Swimmers can prevent injuries by improving biomechanics and strengthening core

January 24, 2013

Topic: orthopaedic pain

Swimmers can prevent injuries by improving biomechanics and strengthening core

Although swimmers have a very low likelihood of enduring contact injuries or orthopaedic pain in their joints, they still have to be cautious of overusing their muscles. John Mullen, a physical therapist and swim coach, spoke with Swimming World Magazine about exercises and proper injury prevention techniques that swimmers can regularly perform to avoid mishaps.

In particular, swimmers are prone to shoulder and lower back injuries, and they tend to occur due to incorrect training techniques, excessive training volume or poor biomechanics. To keep muscles safe, athletes should work on improving their biomechanics, especially stroke technique. This will also help propel them forward in the water, allowing them to swim faster.

Injury prevention starts outside the water
Mullen also discussed how swimmers can prevent injuries outside of the water. For instance, if an athlete experiences soreness or muscle tension from a particularly difficult workout, he or she should restore and relax the muscle on land. Releasing any tension is crucial, as soreness may cause an athlete to move differently. This is when injuries are most likely to occur.

Some training programs routinely require pre-workout sessions to activate the muscles before getting in the pool. This is an opportunity for swimmers to do some low-volume exercises that isolate and work specific muscles. Mullen recommended that coaches only do one or two of these, or else they risk fatiguing muscles before the swimming part of practice even begins. Ideally, this portion of the workout should only take five to 10 minutes, as the majority of the warm-up process should take place in the water.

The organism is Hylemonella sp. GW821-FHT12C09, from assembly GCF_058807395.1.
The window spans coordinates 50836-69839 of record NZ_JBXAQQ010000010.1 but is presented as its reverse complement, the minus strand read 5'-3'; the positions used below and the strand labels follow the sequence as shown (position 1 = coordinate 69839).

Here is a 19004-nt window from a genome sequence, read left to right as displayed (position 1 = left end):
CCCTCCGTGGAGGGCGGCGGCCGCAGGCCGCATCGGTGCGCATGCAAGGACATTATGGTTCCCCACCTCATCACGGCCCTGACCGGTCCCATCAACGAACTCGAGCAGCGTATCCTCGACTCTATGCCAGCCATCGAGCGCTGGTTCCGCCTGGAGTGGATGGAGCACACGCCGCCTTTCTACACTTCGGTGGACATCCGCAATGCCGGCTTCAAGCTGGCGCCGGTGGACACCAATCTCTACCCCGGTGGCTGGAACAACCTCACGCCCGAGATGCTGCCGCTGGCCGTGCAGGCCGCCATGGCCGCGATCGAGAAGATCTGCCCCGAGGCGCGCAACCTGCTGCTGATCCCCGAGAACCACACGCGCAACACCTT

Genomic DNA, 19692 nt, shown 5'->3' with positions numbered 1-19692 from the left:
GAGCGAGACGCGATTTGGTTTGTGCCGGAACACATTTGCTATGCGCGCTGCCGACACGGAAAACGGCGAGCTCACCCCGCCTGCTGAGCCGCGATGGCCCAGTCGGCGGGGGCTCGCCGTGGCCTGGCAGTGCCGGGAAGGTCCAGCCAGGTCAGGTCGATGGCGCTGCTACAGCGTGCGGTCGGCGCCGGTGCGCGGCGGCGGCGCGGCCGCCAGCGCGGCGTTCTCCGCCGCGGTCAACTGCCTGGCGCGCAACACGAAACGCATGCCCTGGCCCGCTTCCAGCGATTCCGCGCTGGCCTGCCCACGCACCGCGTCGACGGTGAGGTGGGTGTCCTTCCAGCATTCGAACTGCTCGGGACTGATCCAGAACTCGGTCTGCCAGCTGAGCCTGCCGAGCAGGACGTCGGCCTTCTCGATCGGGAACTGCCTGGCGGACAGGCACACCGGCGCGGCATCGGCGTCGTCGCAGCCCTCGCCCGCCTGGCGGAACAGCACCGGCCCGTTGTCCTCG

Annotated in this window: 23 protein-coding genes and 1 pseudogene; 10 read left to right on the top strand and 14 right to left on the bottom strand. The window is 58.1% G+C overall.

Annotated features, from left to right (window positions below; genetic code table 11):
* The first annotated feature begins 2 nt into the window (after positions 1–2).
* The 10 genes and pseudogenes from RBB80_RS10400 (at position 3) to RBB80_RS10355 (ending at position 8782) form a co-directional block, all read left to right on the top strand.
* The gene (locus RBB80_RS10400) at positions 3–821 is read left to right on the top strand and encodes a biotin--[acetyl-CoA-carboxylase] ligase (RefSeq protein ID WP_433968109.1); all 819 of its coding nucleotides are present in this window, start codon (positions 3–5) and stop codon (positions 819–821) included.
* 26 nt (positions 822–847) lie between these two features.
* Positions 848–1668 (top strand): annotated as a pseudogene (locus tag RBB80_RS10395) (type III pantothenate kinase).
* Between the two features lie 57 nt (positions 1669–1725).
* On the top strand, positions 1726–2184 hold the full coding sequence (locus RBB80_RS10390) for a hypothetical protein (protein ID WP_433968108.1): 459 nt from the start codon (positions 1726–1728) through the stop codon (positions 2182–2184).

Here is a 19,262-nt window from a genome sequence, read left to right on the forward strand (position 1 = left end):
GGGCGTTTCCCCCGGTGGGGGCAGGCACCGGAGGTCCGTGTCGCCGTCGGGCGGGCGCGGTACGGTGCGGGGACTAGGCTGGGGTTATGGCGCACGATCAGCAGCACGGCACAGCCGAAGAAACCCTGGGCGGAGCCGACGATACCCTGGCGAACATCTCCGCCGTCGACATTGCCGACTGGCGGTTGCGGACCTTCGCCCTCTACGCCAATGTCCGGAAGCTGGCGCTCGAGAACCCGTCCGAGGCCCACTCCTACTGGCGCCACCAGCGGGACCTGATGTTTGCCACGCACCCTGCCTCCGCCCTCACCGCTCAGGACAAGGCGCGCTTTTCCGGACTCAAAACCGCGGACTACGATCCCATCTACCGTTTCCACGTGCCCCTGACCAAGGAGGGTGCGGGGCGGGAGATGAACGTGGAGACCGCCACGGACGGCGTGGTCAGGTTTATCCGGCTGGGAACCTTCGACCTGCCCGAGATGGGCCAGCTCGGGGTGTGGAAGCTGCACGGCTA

If athletes experience soreness in a specific spot, one thing that they can do is position a tennis ball beneath the muscle and place pressure on it by rolling the ball back and forth for one to five minutes. This action works to release tension.

A strong core is key
The most important injury prevention tip that Mullen provided was to strengthen core stability. He suggested that swimmers perform a marching exercise, which helps improve their streamline position. While lying on their backs, athletes can do this by placing their hands beneath their lower back, squeezing their abs and slowly bringing one knee to their chest, followed by the other and finally lowering them back down one at a time.

Doing exercises like this is much more important than weightlifting. In fact, Mullen explained that muscle strength does not necessarily lead to speed. Swimmers should master basic pull ups, push ups and squats before adding weights.

Thousands affected every year
In 2009, almost 203,600 swimming-related injuries were assessed and treated in emergency departments, doctors' offices and health clinics, according to the American Academy of Orthopaedic Surgeons. The most common mishap, in general, is shoulder pain due to the repetitive motion of taking strokes in the water. This can be avoided by properly warming up and stretching. 

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